Breastfeeding is Getting Friendlier in the Sky
Airline breastfeeding policies have been in the news a lot recently. Thankfully policies seem to be improving.
I have flown on a total of 18 flights in my life. I’ve breastfed on 10 of them and never with a cover. The first couple times, I was very nervous about breastfeeding on an airplane. What if someone made a rude comment? What if someone complained? What if I got kicked off the plane?
Even though I know my right to nurse in public, these thoughts still crossed my mind and raised my stress level. Despite the law protecting a woman’s right to breastfeed in public (Yes, even without a cover), there are still incidents where moms are told to cover up or that they can’t nurse wherever they are. The law isn’t enough, apparently, but a few airlines and even the TSA is now working on updated training and written breastfeeding policies.
Earlier this year, a mother was told by a flight attendant to cover up on Frontier Airlines. Another mother reached out to Delta on Twitter asking about their breastfeeding policy and was told she would need to cover or pump milk ahead of time to bring on board. Apologies were issued for both of these incidents along with promises to train staff better and update their policies.
I’m thankful I’ve never encountered more than a few sidelong looks while nursing in public. It’s great to see progress in protecting a mom’s right to breastfeed while flying, but the biggest victory yet this year has little to do with nursing on-board and everything to do with pumping moms.
It’s hard enough to be away from your baby without running into issues going through security with breast milk. Only a few weeks ago, a friend of mine posted on Facebook that she was near tears because she almost had to trash the breast milk she was trying to bring home. I’ve pumped and dumped while away on trips, but not all mamas can do that. Now thanks to Stacey Armato, moms transporting breast milk should have an easier time getting through security.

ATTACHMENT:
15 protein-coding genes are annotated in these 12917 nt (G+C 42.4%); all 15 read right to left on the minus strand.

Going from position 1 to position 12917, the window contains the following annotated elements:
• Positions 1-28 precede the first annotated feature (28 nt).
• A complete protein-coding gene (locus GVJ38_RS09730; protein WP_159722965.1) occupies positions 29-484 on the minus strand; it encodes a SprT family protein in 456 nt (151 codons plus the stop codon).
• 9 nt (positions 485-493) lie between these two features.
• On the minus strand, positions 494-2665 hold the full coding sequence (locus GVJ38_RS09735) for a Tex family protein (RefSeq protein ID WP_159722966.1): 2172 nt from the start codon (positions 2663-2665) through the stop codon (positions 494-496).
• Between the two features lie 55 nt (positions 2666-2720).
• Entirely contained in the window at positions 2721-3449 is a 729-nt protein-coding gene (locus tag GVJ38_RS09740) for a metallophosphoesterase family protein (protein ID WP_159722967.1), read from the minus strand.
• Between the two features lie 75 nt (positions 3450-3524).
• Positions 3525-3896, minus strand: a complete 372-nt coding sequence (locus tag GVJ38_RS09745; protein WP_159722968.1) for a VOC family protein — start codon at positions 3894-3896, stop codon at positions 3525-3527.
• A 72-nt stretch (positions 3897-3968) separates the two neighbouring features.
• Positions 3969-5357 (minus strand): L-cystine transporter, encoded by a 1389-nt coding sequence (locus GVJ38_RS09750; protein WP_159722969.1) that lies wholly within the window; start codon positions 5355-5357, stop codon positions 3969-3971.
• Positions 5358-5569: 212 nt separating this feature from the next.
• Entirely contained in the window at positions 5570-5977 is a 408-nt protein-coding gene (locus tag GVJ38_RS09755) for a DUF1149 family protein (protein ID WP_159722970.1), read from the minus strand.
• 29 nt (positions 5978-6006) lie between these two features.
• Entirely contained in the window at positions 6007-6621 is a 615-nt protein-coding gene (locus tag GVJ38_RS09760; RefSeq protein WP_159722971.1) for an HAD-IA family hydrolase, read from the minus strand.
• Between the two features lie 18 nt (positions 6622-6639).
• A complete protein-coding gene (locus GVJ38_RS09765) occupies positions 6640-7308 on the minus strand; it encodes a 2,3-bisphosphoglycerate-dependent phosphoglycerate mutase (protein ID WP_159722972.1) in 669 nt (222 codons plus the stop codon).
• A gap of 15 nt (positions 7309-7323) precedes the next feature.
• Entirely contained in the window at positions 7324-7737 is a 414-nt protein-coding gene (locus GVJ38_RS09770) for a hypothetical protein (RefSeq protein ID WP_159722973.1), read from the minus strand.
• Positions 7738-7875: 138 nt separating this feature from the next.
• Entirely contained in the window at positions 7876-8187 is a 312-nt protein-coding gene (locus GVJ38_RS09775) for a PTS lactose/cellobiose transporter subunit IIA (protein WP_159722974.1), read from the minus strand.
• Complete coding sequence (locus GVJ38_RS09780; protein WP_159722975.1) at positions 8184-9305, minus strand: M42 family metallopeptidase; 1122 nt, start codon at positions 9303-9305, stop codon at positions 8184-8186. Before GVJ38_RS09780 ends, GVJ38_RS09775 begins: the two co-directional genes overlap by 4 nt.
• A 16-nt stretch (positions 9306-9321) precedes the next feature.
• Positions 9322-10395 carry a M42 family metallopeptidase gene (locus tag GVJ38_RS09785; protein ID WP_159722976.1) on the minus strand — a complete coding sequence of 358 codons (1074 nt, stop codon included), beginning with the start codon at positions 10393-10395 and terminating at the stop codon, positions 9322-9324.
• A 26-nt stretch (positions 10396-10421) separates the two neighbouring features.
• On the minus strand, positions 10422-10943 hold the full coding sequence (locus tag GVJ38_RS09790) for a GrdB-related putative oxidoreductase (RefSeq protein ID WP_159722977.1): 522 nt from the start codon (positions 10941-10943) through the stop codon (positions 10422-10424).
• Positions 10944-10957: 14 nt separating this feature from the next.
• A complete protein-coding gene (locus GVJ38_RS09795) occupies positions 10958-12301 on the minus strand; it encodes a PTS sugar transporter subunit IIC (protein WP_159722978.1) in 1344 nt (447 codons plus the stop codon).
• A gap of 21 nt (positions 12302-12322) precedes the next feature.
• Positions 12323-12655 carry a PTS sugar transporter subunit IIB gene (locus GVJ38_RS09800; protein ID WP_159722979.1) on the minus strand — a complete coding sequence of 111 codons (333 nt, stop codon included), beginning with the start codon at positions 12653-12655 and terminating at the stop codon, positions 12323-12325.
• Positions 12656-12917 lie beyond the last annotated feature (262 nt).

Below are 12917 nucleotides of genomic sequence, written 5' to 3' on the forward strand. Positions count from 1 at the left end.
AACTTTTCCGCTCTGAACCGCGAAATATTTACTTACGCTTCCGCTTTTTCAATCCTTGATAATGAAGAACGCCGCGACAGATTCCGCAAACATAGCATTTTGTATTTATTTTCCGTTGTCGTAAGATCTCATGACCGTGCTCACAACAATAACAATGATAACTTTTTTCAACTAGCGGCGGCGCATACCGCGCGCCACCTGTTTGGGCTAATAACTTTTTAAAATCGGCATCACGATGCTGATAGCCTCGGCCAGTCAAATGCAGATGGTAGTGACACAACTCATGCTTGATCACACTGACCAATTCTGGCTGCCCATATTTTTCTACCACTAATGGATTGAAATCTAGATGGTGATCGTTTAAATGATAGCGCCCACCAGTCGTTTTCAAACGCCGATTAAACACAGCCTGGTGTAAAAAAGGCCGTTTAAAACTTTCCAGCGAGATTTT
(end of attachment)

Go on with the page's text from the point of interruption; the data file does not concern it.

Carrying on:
The TSA recently agreed to a settlement of $75,000 after Armato sued them after they refused to alternatively screen her two containers of breast milk in 2010. Armato did not want her milk to be x-rayed but was given a hard time by TSA agents who told her to either have it x-rayed or to throw it away.
I don’t know about you, but it’s a lot of work for me to fill up one baby bottle with pumped breast milk. I think I would have burst into tears immediately upon such an insulting suggestion. It was one thing when I had to toss out a perfectly good tube of sunscreen because I forgot to put it in a plastic bag in my carry-on. But milk pumped for my baby? I’ve received nicer treatment about the contents of my kids’ sippy cups.
Each of these stories has helped to raise awareness and educate more people about breastfeeding laws. Hopefully there will be less incidents of misinformed and improperly trained employees infringing on mothers’ rights. I also hope to see some changes to carry-on policies for moms who bring their pumps on-board, whether or not they pump during the flight.
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